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Cloud accounting suppliers line up for Software Satisfaction Awards

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18th Mar 2009
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As the deadline for entries looms closer, technology correspondent Jon Wilcox looks at some of the Cloud solutions aiming to carry off the 2009 Software Satisfaction Award for web-based accounting.

Cloud computing continues to permeate every aspect of business. Accountancy has traditionally lagged behind sales/marketing and HR in adopting web-based applications, but competition is still stiff in this rapidly growing part of the market.

While the web-based KashFlow application won the small business accounts category in 2008, Liquid Accounts narrowly took its web-based crown and the category that is likely to be just as hotly contested this year. These 2008 winners will also under pressure from the likes of Cloud newcomer Sage, if its SageLive offering gets off the ground in time, and Danish developer e-conomic.

Web-based accounts results 2007 &nbsp 2008 &nbsp +/- &nbsp
Liquid Accounts - &nbsp 3.90 &nbsp ◄ &nbsp
Kashflow 3.81 &nbsp 3.89 &nbsp ▲ &nbsp
e-conomic - &nbsp 3.85 &nbsp ◄ &nbsp
Pearl Office - &nbsp 3.84 &nbsp ◄ &nbsp
Aqilla - &nbsp 3.81 &nbsp ◄ &nbsp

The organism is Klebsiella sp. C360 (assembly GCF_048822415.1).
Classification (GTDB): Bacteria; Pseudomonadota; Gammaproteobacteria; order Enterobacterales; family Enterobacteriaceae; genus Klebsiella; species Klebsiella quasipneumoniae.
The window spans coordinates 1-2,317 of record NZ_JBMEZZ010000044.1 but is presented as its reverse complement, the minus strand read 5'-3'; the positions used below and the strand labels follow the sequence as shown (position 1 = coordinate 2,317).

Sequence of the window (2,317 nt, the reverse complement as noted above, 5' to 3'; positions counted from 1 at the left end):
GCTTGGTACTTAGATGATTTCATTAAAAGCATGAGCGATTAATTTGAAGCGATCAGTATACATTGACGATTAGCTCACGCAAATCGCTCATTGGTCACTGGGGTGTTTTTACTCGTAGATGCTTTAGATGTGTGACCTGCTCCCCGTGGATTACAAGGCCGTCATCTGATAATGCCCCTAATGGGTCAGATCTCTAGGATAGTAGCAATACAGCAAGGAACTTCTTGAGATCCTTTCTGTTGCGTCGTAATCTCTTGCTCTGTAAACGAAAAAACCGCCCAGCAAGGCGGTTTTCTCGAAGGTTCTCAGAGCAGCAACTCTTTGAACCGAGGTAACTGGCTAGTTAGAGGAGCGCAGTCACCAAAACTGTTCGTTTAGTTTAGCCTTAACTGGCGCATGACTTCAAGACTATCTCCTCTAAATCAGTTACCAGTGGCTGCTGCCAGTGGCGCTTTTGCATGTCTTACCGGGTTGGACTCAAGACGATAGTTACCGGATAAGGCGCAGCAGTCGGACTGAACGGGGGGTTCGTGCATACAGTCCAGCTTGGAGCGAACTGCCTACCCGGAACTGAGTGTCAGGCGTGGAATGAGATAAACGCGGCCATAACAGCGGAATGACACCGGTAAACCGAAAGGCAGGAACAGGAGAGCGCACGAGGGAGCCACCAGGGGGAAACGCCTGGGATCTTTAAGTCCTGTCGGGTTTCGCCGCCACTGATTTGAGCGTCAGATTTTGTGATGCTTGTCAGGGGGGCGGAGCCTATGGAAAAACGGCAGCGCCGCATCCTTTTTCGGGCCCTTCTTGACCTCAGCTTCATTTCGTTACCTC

Xero - &nbsp 3.78 &nbsp ◄ &nbsp
Sage 50 Accounts Online 3.09 &nbsp 3.50 &nbsp ▲ &nbsp
NetSuite 2.94 &nbsp - &nbsp ◄ &nbsp

The accounting SaaS space is highly competitive, but web-based accounts shouldn’t focus on beating one another, according to e-conomic CEO, Torben Rasmussen. Instead, those in the cloud should be working together to show the online accounting as a true and viable alternative to tradition.

“I don’t see our SaaS competitors as rivals; I see them more as partners, because we have to show the rest of the world that you can do online accounting, that you don’t have to buy a CD-ROM and install something. It’s a matter of explaining to the rest of the world that this will actually work, and then they can be free to choose,” he says.

When it comes to getting a view on global attitudes to SaaS, Rasmussen looks no further than the UK. However, he suggests one explanation for the slower shift towards SaaS accounting compared to other sectors. “Instead of seeing opportunities, perhaps people are seeing challenges... There are a huge amount of people that will see the potential,” he comments. Despite only launching in 2008, e-conomic made great headway at last year’s Software Satisfaction Awards, landing in a very respectable third.

Entries for this year’s awards must be received by the end of March, with the ceremony taking place in October. Further details on how to enter are available on the Software Satisfaction Awards 2009 website.

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